I cried and thanked him for one of the greatest gifts he's ever given me.

Abel is a good, loving, gentle, generous soul. But, he has all of this rage inside him and he wants so badly to find a way to clean it out. I believe that whenever someone is badly hurt, the primitive part of their psyche wants to strike back and kill. I think that actually bringing that feeling forward, imagining what it would be like, and then finding a reason to discard it without feeling like a coward or a failure for not having done it, was extremely important. It was disturbing and difficult, but important.

Working with Stanley, he is gradually clearing more of the anger and pain, but there is so much that those bastards did...

And when your kids get older they may also say some outrageous and frightening things. Try to remember that it's part of the process of expressing the poison, pushing it out where it can be cleansed away.

And remember, you can't track down the birth parents either, no matter how much you would like to.


  1. Wanting to do something CONCRETE is a "guy thing". I was listening to a psychologist on NPR talking about dealing with death and for men, they must DO something. I've seen a lot of that in other areas....was remembering a dad in our parish whose daughter was born with a disfiguring birthmark on her face and he wrote a children's book about that sort of issue and self-publised it.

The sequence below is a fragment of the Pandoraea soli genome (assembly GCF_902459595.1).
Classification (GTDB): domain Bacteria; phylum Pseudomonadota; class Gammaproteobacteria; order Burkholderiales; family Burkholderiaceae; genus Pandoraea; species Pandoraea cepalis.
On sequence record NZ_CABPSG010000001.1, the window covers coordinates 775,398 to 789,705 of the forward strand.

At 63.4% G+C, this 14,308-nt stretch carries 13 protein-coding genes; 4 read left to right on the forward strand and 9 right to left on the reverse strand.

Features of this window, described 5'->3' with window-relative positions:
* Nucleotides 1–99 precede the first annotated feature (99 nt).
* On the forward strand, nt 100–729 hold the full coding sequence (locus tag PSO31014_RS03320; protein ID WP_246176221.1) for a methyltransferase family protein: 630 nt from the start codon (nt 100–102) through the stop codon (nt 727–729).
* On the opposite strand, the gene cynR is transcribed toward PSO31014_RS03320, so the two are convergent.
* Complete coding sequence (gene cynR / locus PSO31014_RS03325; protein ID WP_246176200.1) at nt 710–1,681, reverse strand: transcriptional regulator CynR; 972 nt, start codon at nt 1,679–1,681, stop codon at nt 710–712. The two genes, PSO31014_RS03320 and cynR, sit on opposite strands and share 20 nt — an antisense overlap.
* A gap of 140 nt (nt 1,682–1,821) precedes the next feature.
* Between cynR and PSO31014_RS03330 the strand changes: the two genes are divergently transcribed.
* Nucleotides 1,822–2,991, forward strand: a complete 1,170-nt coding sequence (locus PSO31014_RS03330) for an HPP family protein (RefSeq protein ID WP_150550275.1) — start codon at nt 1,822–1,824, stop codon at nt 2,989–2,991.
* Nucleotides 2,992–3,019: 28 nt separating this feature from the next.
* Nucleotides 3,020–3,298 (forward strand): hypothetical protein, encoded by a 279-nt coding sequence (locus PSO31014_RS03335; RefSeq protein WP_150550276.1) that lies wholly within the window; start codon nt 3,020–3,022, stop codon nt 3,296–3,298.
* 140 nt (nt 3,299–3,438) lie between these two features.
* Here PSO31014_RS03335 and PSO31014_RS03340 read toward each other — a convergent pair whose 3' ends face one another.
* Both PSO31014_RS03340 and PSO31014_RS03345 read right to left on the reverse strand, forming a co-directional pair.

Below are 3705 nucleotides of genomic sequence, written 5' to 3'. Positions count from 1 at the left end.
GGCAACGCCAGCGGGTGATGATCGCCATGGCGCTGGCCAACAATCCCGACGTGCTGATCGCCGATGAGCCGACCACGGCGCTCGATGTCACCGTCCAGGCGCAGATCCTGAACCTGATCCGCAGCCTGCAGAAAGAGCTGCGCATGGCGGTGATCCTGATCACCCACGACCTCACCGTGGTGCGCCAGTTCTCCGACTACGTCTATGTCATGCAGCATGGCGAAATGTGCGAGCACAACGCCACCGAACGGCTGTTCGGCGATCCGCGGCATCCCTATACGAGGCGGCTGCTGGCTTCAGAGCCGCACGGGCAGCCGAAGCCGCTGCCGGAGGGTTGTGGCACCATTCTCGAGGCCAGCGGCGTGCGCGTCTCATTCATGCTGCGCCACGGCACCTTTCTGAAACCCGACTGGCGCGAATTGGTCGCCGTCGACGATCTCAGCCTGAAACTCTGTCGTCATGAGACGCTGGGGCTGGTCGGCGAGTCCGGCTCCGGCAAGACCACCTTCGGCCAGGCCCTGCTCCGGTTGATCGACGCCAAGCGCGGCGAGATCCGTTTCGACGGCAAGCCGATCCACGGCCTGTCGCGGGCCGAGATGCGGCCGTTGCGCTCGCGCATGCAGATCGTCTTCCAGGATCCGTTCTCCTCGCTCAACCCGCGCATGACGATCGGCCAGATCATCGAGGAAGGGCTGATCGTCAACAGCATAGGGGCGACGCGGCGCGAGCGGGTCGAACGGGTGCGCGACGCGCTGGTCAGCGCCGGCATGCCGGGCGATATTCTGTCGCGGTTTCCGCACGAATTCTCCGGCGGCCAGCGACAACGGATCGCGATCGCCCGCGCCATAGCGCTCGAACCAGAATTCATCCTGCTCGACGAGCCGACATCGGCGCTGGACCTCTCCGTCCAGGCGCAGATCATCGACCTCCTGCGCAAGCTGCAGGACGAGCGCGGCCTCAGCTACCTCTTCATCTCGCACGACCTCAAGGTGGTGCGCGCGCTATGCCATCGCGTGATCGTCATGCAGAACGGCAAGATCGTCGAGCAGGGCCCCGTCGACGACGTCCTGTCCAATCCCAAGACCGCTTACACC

Maybe Abel can find some other way to "make it right" - I think of things like working in law enforcement, or running a shelter, or counseling...etc.

    Undoubtedly, too, his parents endured abuse of their own. Have you ever tried to find out more about them, to understand them? If he could see them as victims - victims who never (like him) got any chance to be loved or to heal, maybe that would help in some way..... He might be old enough for that.

    Or writing? Art?

    You have a LOT to say - sheesh! More than me and I write too much!

  2. Annie, as far as I'm concerned, you don't write enough!

    It's funny that you should mention writing and art. He's a wonderful writer and he just started talking about wanting to do some art photography.

    His parents did endure abuse and we have talked about it, quite a lot. He understands and doesn't understand. I'm just about in the same place. I know first hand what abuse can do to a child and their ability to live a loving life. I also know that you can fight not to pass the legacy on to your kids. I know in my head that some people are too ill to be able to fight, but my gut still feels all the anger that they didn't stop themselves from hurting him. I think that's how he feels, too. He can feel some compassion for them, but then the rage comes in and swamps that. He is, though, extraordinarily and rightly proud of knowing that he will never pass the legacy of child abuse to his children.

  3. Well, I come because your story feels familiar to me. And knowing there's someone else kind of like me out there helps me feel less alone and less, um, weird. Also, I've come to care about you and Abel through your books and want to be able to support you. And I love your honesty, and your sarcasm. ;) I happen to pretty good with the zingers myself; perhaps it comes with the territory??